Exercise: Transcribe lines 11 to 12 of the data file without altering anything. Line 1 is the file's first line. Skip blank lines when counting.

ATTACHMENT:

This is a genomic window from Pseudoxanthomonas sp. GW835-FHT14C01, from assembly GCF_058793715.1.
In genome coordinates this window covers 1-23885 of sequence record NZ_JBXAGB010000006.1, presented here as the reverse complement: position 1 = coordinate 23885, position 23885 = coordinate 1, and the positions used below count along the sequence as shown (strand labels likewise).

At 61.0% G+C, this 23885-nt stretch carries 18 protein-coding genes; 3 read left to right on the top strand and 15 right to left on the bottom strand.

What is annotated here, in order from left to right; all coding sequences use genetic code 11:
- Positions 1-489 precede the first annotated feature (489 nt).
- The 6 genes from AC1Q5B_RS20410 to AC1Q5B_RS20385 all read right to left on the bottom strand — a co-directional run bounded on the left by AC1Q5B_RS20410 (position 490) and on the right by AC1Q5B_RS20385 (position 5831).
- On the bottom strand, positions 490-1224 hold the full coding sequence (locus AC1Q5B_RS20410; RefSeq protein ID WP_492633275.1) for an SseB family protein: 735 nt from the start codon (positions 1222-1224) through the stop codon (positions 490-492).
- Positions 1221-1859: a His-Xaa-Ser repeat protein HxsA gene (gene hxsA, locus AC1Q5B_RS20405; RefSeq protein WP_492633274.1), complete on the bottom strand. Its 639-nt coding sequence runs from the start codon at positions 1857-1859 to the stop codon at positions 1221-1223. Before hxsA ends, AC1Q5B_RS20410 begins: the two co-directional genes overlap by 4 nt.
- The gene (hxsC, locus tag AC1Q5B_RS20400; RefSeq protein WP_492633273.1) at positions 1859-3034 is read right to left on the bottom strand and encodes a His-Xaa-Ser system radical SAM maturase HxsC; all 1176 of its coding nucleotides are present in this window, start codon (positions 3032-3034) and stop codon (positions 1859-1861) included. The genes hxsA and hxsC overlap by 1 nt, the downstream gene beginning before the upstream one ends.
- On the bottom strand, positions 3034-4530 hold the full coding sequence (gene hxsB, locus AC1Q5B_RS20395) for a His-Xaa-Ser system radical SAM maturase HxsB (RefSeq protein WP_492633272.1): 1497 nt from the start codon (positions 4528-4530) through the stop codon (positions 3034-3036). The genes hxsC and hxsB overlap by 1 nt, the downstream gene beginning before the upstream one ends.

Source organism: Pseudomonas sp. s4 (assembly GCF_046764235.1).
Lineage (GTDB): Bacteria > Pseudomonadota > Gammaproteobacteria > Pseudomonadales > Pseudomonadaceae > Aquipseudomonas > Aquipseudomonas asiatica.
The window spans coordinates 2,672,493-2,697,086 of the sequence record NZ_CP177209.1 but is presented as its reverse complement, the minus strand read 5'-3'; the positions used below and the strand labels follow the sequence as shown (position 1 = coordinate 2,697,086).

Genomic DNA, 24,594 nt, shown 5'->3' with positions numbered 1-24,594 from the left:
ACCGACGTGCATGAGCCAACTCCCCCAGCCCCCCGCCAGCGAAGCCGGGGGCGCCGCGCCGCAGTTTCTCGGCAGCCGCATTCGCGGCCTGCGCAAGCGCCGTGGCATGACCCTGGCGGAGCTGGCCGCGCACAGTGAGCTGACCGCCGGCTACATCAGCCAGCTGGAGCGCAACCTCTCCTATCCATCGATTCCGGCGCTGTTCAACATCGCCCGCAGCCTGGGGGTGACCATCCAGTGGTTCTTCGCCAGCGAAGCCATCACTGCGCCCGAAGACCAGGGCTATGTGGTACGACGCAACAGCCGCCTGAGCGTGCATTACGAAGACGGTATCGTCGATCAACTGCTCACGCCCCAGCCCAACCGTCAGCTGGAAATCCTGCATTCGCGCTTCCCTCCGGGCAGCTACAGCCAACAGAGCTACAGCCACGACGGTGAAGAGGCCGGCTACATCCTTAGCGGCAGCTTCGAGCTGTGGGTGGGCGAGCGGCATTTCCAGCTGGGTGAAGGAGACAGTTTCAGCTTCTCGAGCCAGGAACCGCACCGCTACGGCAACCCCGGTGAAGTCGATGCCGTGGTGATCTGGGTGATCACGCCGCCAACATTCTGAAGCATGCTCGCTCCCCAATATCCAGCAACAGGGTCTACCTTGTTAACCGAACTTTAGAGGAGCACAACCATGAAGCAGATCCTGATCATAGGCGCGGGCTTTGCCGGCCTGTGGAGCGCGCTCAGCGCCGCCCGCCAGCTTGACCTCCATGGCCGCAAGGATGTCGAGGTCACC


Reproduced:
Source organism: Pseudomonas sp. s4 (assembly GCF_046764235.1).
Lineage (GTDB): Bacteria > Pseudomonadota > Gammaproteobacteria > Pseudomonadales > Pseudomonadaceae > Aquipseudomonas > Aquipseudomonas asiatica.